In the aftermath of the terrible disaster in Worcester I heard the same word used over and over, Brotherhood. Newscasters, interviewers and reporters frequently used this word to describe why so many firefighters from all over the world had traveled to Worcester. All these journalists did their best to describe what that brotherhood means to a firefighters But they all fell short of capturing what that special bond is that makes firefighting a brotherhood. Al Whitehead probably said it best when he said, " if you don't do the job you will never know what it is." I have long since stopped trying to explain to people what its like being a firefighters I used to try to explain it but people just can't understand it. You can't blame them either. They all have visions of handsome television actors dashing through the flames to carry out a beautiful child just in the nick of time. I had an interesting experience that taught me just how difficult it is for people to understand what we do. I was a new firefighter in the early seventies. I would come home after every shift and tell my wife all about the fires we had. She would patiently listen as I droned on about the smoke and heat encountered as we stretched a line or searched a room. This went on for several months.
Then one evening as we were enjoying supper I heard an engine turn the comer of our street. It growled as the driver downshifted into first gear to climb the steep hill. I thought it was just a trash fire until a second pump made the same growling sound as it began to climb the hill. I went out onto the stoop and I could see the black smoke rolling across the street. Ladder One was now climbing the hill. I called to my wife and we both went up the street.
It was a three family home, as most in this neighborhood were. The fire was on the third floor. I stood in the street with my wife, looking up at the building. A line had been stretched up the front stairwell, the stick was coming out of the bed headed for the roof and a supply line was being hooked in. Suddenly the breaking of glass drew our attention to the alley. A window on the second floor was being taken out by a firefighter who was operating there. I recognized the man as the Lieutenant from the first due pump. Black smoke belched out over his head as he leaned out over the sill trying to get a breath of fresh air. His stomach retched as he began to vomit down the outside of the building. My wife exclaimed, "that's ridiculous" I asked, "what's ridiculous"? She pointed at the Lieutenant and said, "that 's ridiculous." I asked what she meant. She answered matter of factly" if he was sick why did he go to work"?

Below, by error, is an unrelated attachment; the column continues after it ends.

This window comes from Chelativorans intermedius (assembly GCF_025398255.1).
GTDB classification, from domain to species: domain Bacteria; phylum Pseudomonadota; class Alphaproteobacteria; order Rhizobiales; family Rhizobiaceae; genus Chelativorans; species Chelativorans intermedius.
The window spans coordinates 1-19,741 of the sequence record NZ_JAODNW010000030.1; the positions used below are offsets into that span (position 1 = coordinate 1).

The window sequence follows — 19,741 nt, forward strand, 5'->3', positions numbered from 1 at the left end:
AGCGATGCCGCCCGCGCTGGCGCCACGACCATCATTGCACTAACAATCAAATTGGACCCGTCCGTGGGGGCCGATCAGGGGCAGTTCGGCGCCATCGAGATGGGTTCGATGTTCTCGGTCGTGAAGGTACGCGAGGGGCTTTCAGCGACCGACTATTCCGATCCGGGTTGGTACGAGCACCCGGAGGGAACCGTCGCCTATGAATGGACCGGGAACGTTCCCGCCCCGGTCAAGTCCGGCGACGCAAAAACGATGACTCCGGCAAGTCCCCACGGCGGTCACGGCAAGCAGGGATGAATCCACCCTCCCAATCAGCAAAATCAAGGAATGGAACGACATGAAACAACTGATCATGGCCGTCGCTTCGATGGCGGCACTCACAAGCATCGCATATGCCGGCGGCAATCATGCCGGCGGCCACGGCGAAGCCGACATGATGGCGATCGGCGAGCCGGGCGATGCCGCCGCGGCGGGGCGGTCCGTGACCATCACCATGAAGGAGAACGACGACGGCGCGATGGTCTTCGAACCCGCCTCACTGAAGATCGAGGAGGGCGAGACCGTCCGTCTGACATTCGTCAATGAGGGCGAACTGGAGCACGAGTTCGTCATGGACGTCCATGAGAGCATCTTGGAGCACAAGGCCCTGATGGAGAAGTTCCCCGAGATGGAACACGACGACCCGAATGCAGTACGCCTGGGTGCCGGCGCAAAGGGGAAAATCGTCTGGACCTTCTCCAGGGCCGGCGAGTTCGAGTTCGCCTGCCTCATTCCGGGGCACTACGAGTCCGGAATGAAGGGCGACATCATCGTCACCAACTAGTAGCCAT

Here was the closest person in the world to me, the person I share my inner most thoughts with.
If I couldn't make her understand what its like. I will never be able to explain it to anyone.
But a firefighter understands.
No matter what country, city or town, he or she is from. They share the secret to this bond and they understand what is meant by the word Brotherhood. For only they know what it feels like to crawl down a black hallway with searing heat pushing you to the floor. Only they know how exhilarating it is to hear a truck company as it begins to open up while you lay on that hallway floor. Only they know the thoughts that flood through your mind as you grope your way, in zero visibility, through a mountain of clutter, doing a primary search for victims that you pray have already escaped the building. And only they can understand the fatigue that comes when you are half way through your third air bottle and are still pushing a hand line in the building. It's not the patches, or the badges or the shinny apparatus that bonds us as brothers.
It's knowing what it's like to work inside. That 's what bonds firefighters as brothers and that
bond is as strong today as it was in the days gone by.